Once the water tower for Walsitch Maltings, who supplied malt to the Tomas Salt Brewery, once the second largest brewery in Burton. Abandoned for a number of years, the tower’s broken window in the uppermost floor became a refuge for pigeons. Thus, owner John Mills’ first job was removing several feet of droppings by shoveling it into bags and lowering them down three stories by crane. Happily, the brewery is now pigeon-free, and only the aroma of beer fills the air. Mills brews five regular beers, four rotating seasonals and a number of one-off beers whenever the mood hits him. Try Tower Pale Ale, a golden amber with a small, tight white head. A fruity, tangy nose with baked bread notes introduces a swallow that’s initially malty but fruity, balanced by a citrusy hop character and a short, dry finish. Text from Draftmag

The conversion was awarded a Civic Society Historical Industrial Building restoration plaque which is on the wall outside.

Tower Brewery
The Old Water Tower
Walsitch Maltings
Glensyl Way
Burton Upon Trent
DE14 1LX
Phone 01283 530695
Fax 01283 530695

Wednesday, 16 September 2009

Plans for Aldeburgh Water Tower Conversion

Priors Hill Water Tower in Park Road, Aldeburgh was built in 1871 for the benefit of the town by the Garrett family, the Victorian philanthropists who owned the Leiston Works. Disused since the 1980's, Northumbrian Water sold the tower at auction in 2007 for £407,000.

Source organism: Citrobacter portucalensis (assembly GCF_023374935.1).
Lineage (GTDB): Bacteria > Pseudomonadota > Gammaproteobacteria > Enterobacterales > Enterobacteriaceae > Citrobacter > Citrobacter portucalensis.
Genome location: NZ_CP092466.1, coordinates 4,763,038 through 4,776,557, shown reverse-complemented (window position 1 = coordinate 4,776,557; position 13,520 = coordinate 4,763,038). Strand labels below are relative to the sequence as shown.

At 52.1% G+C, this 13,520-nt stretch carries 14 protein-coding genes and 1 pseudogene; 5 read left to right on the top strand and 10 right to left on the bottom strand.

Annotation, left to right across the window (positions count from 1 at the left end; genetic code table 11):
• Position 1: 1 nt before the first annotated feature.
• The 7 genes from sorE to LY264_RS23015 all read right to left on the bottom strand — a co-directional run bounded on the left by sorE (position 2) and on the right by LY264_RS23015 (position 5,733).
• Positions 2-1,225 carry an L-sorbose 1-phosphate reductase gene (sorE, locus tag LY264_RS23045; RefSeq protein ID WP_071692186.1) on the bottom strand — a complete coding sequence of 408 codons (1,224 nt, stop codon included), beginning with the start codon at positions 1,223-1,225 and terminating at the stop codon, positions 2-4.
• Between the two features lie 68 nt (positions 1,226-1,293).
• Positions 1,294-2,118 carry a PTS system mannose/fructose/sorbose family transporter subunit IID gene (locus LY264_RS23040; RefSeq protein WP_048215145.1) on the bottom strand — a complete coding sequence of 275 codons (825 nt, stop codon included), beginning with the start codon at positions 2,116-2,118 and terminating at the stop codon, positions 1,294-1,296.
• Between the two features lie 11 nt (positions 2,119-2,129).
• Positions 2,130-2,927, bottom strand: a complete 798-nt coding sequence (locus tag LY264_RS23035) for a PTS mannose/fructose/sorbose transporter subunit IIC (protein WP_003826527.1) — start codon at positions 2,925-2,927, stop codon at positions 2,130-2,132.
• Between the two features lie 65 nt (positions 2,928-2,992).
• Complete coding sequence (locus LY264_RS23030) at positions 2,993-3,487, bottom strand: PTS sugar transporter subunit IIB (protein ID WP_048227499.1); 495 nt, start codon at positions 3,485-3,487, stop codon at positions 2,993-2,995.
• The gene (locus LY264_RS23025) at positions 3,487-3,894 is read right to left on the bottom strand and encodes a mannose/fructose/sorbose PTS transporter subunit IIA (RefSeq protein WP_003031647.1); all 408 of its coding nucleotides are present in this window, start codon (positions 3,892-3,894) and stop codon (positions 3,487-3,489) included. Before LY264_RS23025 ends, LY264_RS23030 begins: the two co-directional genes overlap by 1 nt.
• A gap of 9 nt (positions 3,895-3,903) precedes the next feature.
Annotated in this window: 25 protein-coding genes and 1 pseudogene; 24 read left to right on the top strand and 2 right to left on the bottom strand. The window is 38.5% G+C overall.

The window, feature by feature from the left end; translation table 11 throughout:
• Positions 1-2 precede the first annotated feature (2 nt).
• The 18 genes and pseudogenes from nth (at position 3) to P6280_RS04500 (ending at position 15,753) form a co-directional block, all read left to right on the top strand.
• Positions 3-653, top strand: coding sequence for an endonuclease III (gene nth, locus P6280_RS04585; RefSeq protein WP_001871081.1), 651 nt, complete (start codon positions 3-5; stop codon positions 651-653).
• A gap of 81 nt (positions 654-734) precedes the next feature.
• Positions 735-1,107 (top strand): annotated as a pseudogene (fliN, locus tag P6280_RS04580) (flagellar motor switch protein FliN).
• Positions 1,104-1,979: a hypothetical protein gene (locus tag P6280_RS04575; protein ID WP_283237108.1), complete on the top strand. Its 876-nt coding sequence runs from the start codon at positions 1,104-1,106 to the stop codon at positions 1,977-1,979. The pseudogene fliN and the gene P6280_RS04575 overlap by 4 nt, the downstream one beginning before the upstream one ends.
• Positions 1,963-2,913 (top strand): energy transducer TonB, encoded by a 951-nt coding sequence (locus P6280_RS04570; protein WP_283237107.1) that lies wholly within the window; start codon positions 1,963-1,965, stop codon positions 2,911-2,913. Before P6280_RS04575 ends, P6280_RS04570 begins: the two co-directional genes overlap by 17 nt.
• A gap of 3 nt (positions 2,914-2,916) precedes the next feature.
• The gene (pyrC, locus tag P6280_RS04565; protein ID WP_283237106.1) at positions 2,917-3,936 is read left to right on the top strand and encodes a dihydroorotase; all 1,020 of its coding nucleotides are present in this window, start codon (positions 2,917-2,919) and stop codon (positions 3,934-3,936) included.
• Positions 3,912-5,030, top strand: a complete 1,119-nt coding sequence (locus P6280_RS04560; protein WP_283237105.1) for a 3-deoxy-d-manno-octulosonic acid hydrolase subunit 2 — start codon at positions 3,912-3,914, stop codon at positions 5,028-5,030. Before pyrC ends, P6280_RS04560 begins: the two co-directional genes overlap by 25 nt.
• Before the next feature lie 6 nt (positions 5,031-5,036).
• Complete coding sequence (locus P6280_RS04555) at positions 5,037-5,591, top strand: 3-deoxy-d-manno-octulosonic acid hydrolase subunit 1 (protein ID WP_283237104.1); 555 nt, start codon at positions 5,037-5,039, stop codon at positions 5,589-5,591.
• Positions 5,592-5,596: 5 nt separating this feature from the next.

At present brickwork is falling out from the oversailing courses under the tank and extensive preservation work is urgently required to the Grade II listed structure.

BWTAS has had sight of preliminary plans the present owner, a pharmacist, has commissioned for converting the tower into two flats for their children which requires removal of the existing tanks and its internal ironwork supports (the tower's façade does not carry the load of the tank).

Both flats will have ground floor quarters in a one story extension surrounding the base of the tower on all four sides in a minimalist, moderne glass cube. One flat will use the upper portion (from the mid-section up) creating a roof terrace with a new cupola and the lower portion will have double height rooms overlooking the base extension, likely using the extension's roof as a balcony. What may give concern to the architects and the planners is the opening of window apertures in the infills of many of the arch details, most of which will be facing south and west, and the addition of a small rooftop structure altering the shape of the tower when viewed from a distance.

There has been much wonder locally about access to the tower as it presently sits in the middle of a garden but it appears that at the time of construction, Aldeburgh Town Council gave a 15 foot wide easement over the hospital car park for maintenance access, presently unused, which will require some amendment to the car park to enable a new entrance. If that is done, there will only be space for two cars at the base of the water tower for the occupants.

Local residents and neighbours we have spoken to have concerns about the nuisance of what would be a major construction project and the lack of privacy from their sudden visibility to new neighbours and the likely detriment to their already battered property values. Although BWTAS does not take a position on such matters, it is evident from the plans that the architects have been sensitive to these issues and no doubt amendments will be made reflecting expert advice and representations, as is usual in the course of planning applications, which we must stress have not yet been submitted.


Two planning applications have been made to Suffolk Coastal District Council for:




You can search for details of the applications at:

Monday, 14 September 2009

Carshalton Water Tower joins BWTAS